Donald Trump, Hillary Clinton loom large over vice presidential debate

FARMVILLE, VA - OCTOBER 04:  Republican vice presidential nominee Mike Pence (L) and Democratic vice presidential nominee Tim Kaine (R) speak as debate moderator Elaine Quijano (C) listens during the Vice Presidential Debate at Longwood University on October 4, 2016 in Farmville, Virginia.  This is the second of four debates during the presidential election season and the only debate between the vice presidential candidates.  (Photo by Joe Raedle/Getty Images)
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FARMVILLE, VA - OCTOBER 04: Republican vice presidential nominee Mike Pence (L) and Democratic vice presidential nominee Tim Kaine (R) speak as debate moderator Elaine Quijano (C) listens during the Vice Presidential Debate at Longwood University on October 4, 2016 in Farmville, Virginia. This is the second of four debates during the presidential election season and the only debate between the vice presidential candidates. (Photo by Joe Raedle/Getty Images)
FARMVILLE, VA - OCTOBER 04:  Republican vice presidential nominee Mike Pence (L) and Democratic vice presidential nominee Tim Kaine (R) speak as debate moderator Elaine Quijano (C) listens during the Vice Presidential Debate at Longwood University on October 4, 2016 in Farmville, Virginia.  This is the second of four debates during the presidential election season and the only debate between the vice presidential candidates.  (Photo by Joe Raedle/Getty Images)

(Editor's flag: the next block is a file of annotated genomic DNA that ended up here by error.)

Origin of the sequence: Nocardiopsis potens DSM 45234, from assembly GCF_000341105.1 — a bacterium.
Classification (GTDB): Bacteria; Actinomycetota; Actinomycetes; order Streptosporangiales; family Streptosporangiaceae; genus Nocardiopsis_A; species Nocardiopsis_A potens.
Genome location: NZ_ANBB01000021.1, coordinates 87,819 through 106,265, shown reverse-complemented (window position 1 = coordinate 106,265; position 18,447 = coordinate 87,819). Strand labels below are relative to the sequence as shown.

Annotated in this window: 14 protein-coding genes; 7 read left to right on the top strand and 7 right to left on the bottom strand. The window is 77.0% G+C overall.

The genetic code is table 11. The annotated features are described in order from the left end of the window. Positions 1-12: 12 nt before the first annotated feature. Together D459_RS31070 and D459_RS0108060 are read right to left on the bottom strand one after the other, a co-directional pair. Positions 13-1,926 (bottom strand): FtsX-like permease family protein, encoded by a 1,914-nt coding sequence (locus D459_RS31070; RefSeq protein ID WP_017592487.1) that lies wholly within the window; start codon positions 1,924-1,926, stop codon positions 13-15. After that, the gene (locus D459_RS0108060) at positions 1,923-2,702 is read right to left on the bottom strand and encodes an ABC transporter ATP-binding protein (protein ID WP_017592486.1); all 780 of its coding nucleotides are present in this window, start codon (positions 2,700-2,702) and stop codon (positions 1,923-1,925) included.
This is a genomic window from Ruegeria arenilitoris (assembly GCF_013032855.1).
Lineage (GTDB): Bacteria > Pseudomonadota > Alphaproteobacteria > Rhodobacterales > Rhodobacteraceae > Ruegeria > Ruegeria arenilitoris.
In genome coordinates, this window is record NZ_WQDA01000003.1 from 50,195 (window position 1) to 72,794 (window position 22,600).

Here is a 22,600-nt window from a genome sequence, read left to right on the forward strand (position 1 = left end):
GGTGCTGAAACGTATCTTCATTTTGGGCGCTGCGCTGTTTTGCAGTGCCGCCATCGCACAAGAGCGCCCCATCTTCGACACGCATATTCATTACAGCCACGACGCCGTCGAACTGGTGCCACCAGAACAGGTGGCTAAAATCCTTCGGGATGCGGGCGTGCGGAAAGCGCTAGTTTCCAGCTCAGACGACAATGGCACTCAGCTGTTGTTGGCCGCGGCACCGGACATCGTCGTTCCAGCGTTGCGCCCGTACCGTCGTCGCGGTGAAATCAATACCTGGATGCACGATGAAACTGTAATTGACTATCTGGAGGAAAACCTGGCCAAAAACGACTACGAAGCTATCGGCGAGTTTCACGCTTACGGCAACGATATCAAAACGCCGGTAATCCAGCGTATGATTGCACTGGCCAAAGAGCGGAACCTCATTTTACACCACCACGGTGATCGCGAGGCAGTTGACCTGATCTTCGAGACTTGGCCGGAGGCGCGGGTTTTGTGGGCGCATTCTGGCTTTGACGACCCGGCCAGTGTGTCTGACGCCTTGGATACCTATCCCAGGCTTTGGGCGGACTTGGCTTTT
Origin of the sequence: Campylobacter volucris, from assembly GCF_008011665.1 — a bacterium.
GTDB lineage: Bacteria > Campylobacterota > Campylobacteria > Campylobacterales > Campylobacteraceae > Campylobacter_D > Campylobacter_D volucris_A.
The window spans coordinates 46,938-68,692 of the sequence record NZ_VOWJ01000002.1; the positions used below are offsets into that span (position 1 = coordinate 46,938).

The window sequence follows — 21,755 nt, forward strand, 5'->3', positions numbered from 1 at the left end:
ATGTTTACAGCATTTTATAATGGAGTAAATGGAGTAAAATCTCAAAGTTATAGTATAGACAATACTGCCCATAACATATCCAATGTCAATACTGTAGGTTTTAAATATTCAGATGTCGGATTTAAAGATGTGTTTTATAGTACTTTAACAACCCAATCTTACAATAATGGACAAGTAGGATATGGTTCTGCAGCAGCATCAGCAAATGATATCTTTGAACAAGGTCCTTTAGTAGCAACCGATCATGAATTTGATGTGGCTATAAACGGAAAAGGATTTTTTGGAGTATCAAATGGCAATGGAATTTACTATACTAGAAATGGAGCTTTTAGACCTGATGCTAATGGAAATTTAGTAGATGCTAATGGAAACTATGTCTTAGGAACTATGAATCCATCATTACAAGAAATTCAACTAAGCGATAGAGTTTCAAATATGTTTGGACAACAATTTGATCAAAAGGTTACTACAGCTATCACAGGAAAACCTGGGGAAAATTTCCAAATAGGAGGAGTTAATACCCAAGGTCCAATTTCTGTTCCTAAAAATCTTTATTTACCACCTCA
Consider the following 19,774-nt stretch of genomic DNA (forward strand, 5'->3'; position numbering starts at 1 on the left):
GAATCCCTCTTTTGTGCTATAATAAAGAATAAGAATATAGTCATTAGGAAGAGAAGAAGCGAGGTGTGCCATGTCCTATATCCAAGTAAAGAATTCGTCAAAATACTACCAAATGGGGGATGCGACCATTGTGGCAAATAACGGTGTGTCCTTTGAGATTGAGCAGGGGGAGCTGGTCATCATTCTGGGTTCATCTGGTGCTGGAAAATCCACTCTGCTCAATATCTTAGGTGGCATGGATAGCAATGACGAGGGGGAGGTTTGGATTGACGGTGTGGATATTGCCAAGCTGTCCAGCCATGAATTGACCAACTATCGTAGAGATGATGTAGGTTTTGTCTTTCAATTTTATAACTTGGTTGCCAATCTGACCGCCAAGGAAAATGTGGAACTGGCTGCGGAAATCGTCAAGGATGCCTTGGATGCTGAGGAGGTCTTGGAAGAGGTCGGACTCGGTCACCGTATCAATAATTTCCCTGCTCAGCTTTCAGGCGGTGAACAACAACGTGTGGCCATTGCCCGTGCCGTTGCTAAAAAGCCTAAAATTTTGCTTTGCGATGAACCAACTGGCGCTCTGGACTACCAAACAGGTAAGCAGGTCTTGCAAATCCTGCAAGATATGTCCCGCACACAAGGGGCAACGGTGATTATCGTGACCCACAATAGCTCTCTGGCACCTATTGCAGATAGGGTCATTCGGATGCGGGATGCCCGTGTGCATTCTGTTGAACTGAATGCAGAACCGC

Republican vice presidential nominee Mike Pence, left, and Democratic counterpart Tim Kaine, right, debate as moderator Elaine Quijano looks on at Longwood University. (Photo by Joe Raedle/Getty Images)

 

Even though Donald Trump and Hillary Clinton were not on stage or even in the building here at Longwood University, they were consistently overshadowing their running mates throughout the duration of the 90-minute debate.

The Pence-Kaine matchup lacked the spectacularity of the first presidential debate, which drew a record 84 million viewers last week, according to Nielsen. But it took many cues from that first battle, including a multitude of personal attacks and a share of messy moments, with both candidates talking over one another and moderator Elaine Quijano of CBS News.

The lion’s share of those jabs were pointed upward.

Kaine, Virginia’s junior U.S. senator, took a particularly aggressive posture early on in the evening, slamming Trump for his temperament amid a recent public feud with former Miss Universe Alicia Machado. He said Trump’s actions, which included a 3 a.m. Twitter rant, were evidence of why he would make a poor commander in chief.

“Donald Trump can’t start a Twitter war with Miss Universe without shooting himself in the foot,” Kaine quipped before turning to Pence, who he said was trying to defend the indefensible.

The Indiana governor’s demeanor was calmer and more contemplative, and Pence was often forced to sit back as Kaine spoke over him.

A politician who made a name for himself in Indiana by disavowing negative campaigning, Pence shot back at Kaine’s comments that Trump has run a negative campaign by invoking a red meat rallying cry for Republicans.

“This ‘insult-driven campaign,’ ” Pence said, referring to Kaine’s wording about the Trump campaign, “that’s small potatoes compared to Hillary Clinton calling half of Donald Trump’s supporters a basket of deplorables.”

More: Kaine and Pence debate, but spotlight on Clinton and Trump

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